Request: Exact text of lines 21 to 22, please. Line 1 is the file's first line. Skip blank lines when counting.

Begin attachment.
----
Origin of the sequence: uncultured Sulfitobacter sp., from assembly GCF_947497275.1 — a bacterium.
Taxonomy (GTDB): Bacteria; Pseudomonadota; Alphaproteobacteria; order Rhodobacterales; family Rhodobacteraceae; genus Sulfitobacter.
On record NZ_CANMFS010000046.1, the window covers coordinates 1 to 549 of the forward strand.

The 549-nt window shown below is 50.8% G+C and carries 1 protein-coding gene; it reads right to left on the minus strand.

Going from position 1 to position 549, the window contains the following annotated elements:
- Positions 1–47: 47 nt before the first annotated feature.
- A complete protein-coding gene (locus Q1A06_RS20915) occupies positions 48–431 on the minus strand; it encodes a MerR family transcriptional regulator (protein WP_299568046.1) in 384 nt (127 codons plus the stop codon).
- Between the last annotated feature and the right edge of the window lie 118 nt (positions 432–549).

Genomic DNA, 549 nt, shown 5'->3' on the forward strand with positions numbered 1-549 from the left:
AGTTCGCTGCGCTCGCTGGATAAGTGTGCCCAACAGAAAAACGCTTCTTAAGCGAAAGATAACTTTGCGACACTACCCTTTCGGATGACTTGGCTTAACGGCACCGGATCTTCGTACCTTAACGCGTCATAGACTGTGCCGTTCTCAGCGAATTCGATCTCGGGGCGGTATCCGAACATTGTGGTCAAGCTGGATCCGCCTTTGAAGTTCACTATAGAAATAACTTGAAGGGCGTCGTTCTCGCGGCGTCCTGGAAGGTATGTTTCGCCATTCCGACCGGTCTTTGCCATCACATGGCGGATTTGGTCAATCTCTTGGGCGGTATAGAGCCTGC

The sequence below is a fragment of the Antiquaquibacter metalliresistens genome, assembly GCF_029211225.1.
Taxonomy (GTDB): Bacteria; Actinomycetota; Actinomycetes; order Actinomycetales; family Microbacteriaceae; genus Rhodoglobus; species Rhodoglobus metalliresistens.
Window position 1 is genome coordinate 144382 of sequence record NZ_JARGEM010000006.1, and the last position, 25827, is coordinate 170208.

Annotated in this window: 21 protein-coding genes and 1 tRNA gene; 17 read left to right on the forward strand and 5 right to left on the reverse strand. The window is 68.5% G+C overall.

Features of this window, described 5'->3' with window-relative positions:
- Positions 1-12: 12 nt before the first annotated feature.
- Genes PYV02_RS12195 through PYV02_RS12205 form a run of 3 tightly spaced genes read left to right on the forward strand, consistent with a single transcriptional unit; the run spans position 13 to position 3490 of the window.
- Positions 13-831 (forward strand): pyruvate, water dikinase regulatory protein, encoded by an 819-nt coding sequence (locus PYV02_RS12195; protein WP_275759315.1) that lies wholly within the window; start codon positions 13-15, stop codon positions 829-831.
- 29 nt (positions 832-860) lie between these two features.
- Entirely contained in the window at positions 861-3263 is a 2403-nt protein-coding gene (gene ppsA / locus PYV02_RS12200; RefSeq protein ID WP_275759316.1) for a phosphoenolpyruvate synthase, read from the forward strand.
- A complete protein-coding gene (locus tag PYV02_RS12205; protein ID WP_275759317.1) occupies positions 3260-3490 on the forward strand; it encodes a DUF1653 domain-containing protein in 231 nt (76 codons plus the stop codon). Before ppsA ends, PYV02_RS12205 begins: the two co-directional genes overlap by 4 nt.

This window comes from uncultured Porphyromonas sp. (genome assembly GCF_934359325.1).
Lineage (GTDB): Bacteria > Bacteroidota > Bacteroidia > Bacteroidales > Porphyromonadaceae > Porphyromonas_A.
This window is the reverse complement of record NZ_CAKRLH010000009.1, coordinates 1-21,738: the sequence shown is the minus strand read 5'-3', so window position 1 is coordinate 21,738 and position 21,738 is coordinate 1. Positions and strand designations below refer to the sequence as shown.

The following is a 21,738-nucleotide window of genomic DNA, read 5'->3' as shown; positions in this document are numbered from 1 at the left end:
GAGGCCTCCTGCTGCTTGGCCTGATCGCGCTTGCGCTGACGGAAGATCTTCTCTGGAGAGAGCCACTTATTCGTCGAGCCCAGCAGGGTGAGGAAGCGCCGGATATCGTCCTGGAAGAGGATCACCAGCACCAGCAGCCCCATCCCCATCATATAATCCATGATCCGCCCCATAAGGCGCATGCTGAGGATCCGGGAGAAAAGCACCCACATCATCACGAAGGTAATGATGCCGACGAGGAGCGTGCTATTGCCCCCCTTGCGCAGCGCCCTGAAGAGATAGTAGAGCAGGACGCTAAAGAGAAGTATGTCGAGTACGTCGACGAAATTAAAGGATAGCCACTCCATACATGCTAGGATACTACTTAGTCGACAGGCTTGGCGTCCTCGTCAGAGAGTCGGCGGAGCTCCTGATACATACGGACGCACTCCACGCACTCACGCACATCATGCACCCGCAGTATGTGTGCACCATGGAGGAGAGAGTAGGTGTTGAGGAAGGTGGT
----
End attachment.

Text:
- A complete protein-coding gene (locus tag PYV02_RS12205; protein ID WP_275759317.1) occupies positions 3260-3490 on the forward strand; it encodes a DUF1653 domain-containing protein in 231 nt (76 codons plus the stop codon). Before ppsA ends, PYV02_RS12205 begins: the two co-directional genes overlap by 4 nt.

This window comes from uncultured Porphyromonas sp. (genome assembly GCF_934359325.1).